Here are some of the different forms of fruits and vegetables that my family enjoys for our meals and snacks. 

Fresh: baby carrots, bell peppers, snap peas, spinach, lettuce, tomatoes, apples, bananas, oranges, pears, grapes, peaches, blueberries, strawberries, and raspberries

Frozen: peas, corn, carrots, broccoli, stir fry vegetables, mixed vegetables, blueberries, and mixed berries

Canned: black beans, tomatoes, green beans, pineapple, mandarin oranges, and applesauce

Dried: raisins and cranberries

Juice: 100% orange juice
For more information, watch our video on How to Get the Best Deal on Fruits and Vegetables.

Tomato
Jody Gatewood

Jody Gatewood

Jody Gatewood is a Registered Dietitian who enjoys spending time in the kitchen baking and preparing meals for her family. She does lots of meal planning to stay organized and feed her family nutritious meals.

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Fruit and Veggie Staying Power

After I have spent time and money buying groceries, the last thing I want to happen is food going in the trash. I try my best to prevent it through planning meals and snacks that I know will lead to all of my perishable food getting used before it spoils. Even with a solid meal plan for the week, it is important to store fruits and vegetables in the best way to maximize their shelf life. Here are some tips to avoid the dreaded fuzzy fruit or slimy lettuce in your fridge!

  1. Store all cut or peeled fruit and vegetables in the refrigerator. Prioritize eating these soon after they are cut.
  2. Mix up your fruit and veggie forms. Frozen and canned vegetables are healthy choices that fit well into many meals. When choosing canned fruits, choose items that are not canned in heavy syrup, which adds a lot of sugar to the fruit. Many canned vegetables are now available in reduced sodium varieties as well.
  3. Store food in the right place. Some go straight to the fridge; some need time on the counter before refrigeration and some can be stored at room temperature for multiple weeks. This one-page document outlines where different types of fruits and veggies should be stored. 
  4. There are products like bags and containers on the market that claim to extend produce shelf life. You may choose to use these, but the tips above will go a long way to preventing fruit and veggie waste without having to buy anything special.

Enjoy making half your plate fruits and veggies without wasting food or money!

Christine Hradek

Christine Hradek

Christine Hradek is a State Nutrition Specialist with Iowa State University Extension and Outreach. She coordinates ISU’s programs which help families with low income make healthy choices with limited food budgets. Christine loves helping families learn to prepare healthy foods, have fun in the kitchen and save money. In her spare time, Christine enjoys cooking, entertaining and cheering on her favorite college football teams with her family and friends.

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Four Layer Supper

Our March recipe of the month is an old favorite here in Iowa. Four Layer Supper is a casserole that has been a staple recipe here for many years. The name says it all, this recipe is a casserole made up of four layers – potatoes, green beans, ground beef and onions, and cheese.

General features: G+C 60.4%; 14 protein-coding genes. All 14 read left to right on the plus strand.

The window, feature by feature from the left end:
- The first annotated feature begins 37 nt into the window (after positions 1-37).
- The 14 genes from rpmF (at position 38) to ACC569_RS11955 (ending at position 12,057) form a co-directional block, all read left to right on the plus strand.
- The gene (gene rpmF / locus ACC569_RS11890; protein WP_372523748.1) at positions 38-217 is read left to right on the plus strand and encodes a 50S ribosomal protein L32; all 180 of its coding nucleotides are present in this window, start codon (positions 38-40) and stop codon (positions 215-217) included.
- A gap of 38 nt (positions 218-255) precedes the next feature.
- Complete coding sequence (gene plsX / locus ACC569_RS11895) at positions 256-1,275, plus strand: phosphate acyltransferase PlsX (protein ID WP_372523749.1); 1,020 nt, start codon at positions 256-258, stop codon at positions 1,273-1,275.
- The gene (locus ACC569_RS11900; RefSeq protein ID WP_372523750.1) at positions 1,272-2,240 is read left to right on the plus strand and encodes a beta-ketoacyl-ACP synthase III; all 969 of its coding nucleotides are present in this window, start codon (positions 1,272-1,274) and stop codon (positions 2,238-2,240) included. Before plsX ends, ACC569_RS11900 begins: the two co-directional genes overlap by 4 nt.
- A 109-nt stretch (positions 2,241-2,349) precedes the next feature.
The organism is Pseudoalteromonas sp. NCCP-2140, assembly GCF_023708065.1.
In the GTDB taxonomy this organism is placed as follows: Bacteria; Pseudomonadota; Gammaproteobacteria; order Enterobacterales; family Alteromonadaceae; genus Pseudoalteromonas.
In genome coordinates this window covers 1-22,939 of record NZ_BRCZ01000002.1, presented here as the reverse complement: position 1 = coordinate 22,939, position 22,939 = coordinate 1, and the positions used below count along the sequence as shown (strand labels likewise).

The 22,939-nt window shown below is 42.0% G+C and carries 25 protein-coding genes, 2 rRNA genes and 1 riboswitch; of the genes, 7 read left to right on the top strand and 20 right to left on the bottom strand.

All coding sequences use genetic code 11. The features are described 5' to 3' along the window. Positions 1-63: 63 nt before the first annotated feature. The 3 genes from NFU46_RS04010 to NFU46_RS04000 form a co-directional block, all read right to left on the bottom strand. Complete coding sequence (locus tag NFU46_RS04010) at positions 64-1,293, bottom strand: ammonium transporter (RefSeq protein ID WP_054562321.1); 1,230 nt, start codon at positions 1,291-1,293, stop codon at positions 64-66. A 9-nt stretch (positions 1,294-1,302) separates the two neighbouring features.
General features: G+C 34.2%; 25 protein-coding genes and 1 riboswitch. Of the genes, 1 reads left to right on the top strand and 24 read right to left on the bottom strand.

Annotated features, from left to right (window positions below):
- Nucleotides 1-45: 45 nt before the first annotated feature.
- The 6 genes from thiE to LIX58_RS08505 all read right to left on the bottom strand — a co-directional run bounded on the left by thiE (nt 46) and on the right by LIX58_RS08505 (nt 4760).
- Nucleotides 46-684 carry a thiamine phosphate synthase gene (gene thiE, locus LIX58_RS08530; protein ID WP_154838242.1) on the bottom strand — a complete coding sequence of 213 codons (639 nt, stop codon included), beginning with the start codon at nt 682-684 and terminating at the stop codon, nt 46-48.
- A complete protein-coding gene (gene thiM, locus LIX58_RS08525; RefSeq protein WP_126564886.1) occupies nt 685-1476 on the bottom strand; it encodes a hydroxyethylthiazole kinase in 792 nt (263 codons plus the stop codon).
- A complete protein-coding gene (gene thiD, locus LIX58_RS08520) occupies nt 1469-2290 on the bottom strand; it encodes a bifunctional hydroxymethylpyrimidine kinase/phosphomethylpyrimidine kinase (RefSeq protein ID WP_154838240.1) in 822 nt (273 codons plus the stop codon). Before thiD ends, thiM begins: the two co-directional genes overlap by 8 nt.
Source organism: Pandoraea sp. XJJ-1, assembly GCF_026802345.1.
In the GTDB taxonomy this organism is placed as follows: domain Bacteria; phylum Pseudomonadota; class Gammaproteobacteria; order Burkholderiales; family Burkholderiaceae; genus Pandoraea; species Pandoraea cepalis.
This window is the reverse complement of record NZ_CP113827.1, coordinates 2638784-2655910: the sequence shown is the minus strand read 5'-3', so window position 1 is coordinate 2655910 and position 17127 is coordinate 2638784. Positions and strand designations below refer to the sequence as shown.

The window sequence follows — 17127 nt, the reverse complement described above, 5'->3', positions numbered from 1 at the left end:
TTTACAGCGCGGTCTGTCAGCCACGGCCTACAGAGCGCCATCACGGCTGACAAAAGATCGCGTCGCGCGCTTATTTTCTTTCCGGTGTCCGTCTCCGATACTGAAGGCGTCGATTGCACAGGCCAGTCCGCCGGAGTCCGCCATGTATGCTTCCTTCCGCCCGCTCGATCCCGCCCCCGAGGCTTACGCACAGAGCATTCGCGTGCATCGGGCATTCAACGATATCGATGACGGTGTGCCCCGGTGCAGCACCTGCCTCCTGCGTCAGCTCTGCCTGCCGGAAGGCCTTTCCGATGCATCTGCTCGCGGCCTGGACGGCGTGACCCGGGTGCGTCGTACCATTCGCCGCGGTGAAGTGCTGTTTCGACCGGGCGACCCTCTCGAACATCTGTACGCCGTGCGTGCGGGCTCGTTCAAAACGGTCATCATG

Over the years, we have learned from this recipe and made some updates. These updates make the recipe easier, more nutritious, and less expensive.

  • To save time, prick the potatoes with a fork and microwave them for 5 minutes before cutting them up. This will reduce the baking time by 15-20 minutes.
  • To add nutrition to this recipe, substitute sweet potatoes for all or some of the white potatoes. Sweet potatoes boost the fiber and vitamin A in this recipe.
  • To save money on this recipe, check your grocery ads and substitute a less expensive meat for the ground beef. This could even be leftover cooked meat from a previous meal.

Enjoy!

Justine Hoover

Justine Hoover

Justine Hoover is a Registered Dietitian and mom who loves to cook for her family.

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Stay Hydrated – Eat Your Fruits and Vegetables

Written by Kathryn Standing

Student Assistant, ISU Dietetics

 

Summer in Iowa always makes me think of trucks selling produce by the side of the road. They showcase fresh corn, tomatoes, cucumbers, cantaloupe, strawberries, and more. The grocery store produce department seems to be much more colorful, as a variety of fresh fruits and vegetables are in season. I never have a hard time finding vegetables and fruits that look appetizing in the summertime. An added benefit to loading up on vegetables and fruit in the summer: their water content.

It is recommended to consume the equivalent of 9-16 (8 ounce) glasses of water a day (depending on age, gender, and activity level) to stay hydrated. This can come from both beverages and foods. Fruits and vegetables are an important part of a healthy diet providing fiber, vitamins and minerals. Fruits and vegetables are also high in water content. This means eating a lot of fruits and vegetables reduces the amount you need to drink from water and other beverages. Food on average contributes 20% of your hydration needs. Most foods have some water content and therefore contribute slightly to your daily hydration needs. Other foods, such as oatmeal and soup, contain a lot of water and are good sources of hydration. Below is a list of some fruits and vegetables with high water content. While other produce provides hydration, these are some of the most common.

Food  Serving Size Amount of water as percentage of food weight  
 Lettuce, green leaf, shredded   1 cup  95%